Charlie Brown: “Someday we will all die.”
Snoopy: “True, but on all the other days, we will not.”
I don’t know when it was built. I’m not even sure what its really called or how it was used. I’ve always called it the water tower. It has been on the bank of the Licking River at the mouth of Long Branch longer than I’ve been walking the Earth. I’ve seen floods so high that you wonder how the tower can remain standing. Yet, every time the water recedes there it is, standing like a sentry at the entrance of West Liberty, made of that same quintessential WPA-era sandstone block you see dotting the town. Brown and weathered.
I noticed something unsettling about the water tower yesterday. I saw it as soon as we came into town. While mom was having her hair done, I took the opportunity to head to the river to get a closer look. I crawled down the bank, ducked under the bridge, and got as close to the tower as the debris would let me. Water channels naturally meander. With every high water event a new direction takes shape. Sometimes it’s human activity that causes such changes (landfill, garbage, construction, what have you), but much of the time it’s nature herself. That’s just the way things work.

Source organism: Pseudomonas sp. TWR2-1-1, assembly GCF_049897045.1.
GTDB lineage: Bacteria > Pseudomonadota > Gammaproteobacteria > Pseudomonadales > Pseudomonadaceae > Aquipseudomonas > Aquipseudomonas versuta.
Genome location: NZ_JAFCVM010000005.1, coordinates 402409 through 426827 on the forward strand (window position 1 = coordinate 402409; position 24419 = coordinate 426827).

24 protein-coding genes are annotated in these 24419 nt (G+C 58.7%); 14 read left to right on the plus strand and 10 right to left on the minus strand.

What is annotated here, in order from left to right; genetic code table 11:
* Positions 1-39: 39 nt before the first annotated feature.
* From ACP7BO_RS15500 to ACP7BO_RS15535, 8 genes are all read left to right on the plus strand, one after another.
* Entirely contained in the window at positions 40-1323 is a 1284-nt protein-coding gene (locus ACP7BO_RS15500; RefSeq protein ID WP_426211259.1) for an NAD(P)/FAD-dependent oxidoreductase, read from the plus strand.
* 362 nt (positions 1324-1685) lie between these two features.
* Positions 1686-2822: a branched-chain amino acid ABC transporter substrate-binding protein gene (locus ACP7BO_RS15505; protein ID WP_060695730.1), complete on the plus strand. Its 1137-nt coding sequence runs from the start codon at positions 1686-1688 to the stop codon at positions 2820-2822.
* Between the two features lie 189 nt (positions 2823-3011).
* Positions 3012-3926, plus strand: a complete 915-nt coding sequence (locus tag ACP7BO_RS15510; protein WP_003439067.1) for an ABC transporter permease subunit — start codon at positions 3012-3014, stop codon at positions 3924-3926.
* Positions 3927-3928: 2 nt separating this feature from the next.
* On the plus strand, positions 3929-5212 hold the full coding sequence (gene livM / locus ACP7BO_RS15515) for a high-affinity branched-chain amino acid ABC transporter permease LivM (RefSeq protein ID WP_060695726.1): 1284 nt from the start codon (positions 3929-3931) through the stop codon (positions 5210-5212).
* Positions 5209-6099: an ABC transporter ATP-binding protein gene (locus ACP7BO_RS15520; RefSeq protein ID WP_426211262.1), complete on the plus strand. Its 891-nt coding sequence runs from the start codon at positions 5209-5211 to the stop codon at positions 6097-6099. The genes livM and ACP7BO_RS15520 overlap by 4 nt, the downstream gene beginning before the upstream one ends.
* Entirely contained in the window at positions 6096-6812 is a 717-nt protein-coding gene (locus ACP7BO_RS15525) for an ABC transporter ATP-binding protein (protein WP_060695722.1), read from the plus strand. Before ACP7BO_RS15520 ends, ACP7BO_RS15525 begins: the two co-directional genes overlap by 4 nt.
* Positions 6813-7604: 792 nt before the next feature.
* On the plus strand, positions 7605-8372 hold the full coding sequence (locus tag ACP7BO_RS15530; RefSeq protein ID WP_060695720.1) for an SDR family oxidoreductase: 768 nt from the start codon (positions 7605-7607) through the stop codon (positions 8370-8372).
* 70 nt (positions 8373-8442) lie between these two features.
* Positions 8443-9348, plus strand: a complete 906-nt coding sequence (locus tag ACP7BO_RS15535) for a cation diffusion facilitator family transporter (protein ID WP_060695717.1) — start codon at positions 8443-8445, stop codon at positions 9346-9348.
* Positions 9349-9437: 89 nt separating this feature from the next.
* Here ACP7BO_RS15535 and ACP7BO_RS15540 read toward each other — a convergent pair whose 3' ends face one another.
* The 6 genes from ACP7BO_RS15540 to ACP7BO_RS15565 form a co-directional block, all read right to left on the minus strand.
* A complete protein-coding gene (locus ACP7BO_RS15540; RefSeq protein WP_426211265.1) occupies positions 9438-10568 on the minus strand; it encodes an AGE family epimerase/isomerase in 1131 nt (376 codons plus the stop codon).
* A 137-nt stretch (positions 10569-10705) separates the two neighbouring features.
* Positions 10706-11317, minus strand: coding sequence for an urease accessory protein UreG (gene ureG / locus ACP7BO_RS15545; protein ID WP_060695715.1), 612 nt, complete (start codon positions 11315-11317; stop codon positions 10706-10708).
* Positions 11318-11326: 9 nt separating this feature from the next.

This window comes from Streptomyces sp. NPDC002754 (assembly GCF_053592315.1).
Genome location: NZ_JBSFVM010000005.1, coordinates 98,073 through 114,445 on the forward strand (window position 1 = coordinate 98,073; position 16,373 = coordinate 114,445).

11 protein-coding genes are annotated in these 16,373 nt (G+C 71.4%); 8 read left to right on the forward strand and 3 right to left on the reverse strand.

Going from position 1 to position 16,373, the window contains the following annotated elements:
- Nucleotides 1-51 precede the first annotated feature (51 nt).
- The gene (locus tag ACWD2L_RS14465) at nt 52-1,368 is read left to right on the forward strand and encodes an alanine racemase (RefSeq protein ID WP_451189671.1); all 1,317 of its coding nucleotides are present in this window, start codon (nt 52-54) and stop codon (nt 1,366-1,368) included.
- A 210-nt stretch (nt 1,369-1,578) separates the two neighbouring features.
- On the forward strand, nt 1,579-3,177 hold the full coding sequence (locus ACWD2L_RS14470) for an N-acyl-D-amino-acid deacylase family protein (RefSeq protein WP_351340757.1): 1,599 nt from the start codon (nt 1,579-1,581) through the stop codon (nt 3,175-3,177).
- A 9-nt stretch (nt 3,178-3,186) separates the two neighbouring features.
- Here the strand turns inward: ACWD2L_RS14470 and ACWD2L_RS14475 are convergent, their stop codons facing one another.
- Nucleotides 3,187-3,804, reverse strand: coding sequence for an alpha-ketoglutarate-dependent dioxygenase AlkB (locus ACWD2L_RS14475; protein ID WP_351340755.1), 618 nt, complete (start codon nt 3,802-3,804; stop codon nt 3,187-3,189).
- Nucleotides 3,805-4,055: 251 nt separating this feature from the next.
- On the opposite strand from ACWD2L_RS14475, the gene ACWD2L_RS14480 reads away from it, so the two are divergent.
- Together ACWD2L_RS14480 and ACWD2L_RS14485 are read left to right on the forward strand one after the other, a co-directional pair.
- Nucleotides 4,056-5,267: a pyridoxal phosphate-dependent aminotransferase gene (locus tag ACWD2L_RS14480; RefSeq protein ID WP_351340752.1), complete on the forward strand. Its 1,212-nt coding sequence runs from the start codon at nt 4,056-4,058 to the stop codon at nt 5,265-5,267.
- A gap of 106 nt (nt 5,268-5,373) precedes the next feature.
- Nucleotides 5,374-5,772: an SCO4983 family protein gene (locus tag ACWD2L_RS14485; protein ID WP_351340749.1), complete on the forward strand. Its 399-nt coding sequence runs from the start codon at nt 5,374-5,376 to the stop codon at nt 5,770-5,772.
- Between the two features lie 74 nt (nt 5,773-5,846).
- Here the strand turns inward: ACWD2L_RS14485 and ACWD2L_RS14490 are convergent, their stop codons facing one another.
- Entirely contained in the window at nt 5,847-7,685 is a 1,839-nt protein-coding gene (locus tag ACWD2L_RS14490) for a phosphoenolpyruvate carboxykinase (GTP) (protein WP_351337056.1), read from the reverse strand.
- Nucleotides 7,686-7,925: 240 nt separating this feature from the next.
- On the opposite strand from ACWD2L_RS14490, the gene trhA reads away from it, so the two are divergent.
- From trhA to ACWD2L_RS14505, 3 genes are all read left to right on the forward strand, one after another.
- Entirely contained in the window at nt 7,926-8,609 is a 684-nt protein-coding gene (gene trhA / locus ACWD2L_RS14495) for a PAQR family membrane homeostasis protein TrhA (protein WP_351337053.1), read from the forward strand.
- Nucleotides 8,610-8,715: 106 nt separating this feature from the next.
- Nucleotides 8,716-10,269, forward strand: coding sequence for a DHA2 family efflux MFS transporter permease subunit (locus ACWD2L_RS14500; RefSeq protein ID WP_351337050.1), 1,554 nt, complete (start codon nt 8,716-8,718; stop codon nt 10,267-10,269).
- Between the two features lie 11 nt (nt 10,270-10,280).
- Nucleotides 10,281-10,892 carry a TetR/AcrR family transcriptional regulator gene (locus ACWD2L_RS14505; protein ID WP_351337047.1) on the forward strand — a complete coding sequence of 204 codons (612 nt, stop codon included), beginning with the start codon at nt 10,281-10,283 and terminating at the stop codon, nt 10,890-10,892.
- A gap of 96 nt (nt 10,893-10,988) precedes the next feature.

What happens when numerous storms, like the tornado that hit in 2012 both in West Liberty and upstream in Salyersville, topple a high number of large trees that then float downstream? Between that and constant logging, there are more trees in the water now than there ever were when I was a kid. Sometimes those trees gather into logjams that create enormous, sometimes dangerous changes. Such is the case with our beloved water tower. We experienced significant land loss by Aunt Janet’s house after the tornado because of all the felled trees littering Long Branch. That was just a small creek. Imagine that same impact on a river. Dozens of trees have jammed beside the water tower. The land above the jam has been cut away by the rushing waters, and the land on the downstream side of tower has been equally eroded. I would venture to guess that this new erosion has exposed 4-6 feet of the tower’s base that was under ground. How much deeper is the structure’s foundation? How much more ground loss before it begins to tip or even topple? Should the city/county take steps to shore up the little tower? West Liberty doesn’t have much remaining in the way of historic structures. Now, this one looks destined to return to dust sooner rather than later. I want to know more about its history while it’s still standing, and I hope everyone can enjoy it a little longer. Also, I’m more determined than ever to get a closer look at her.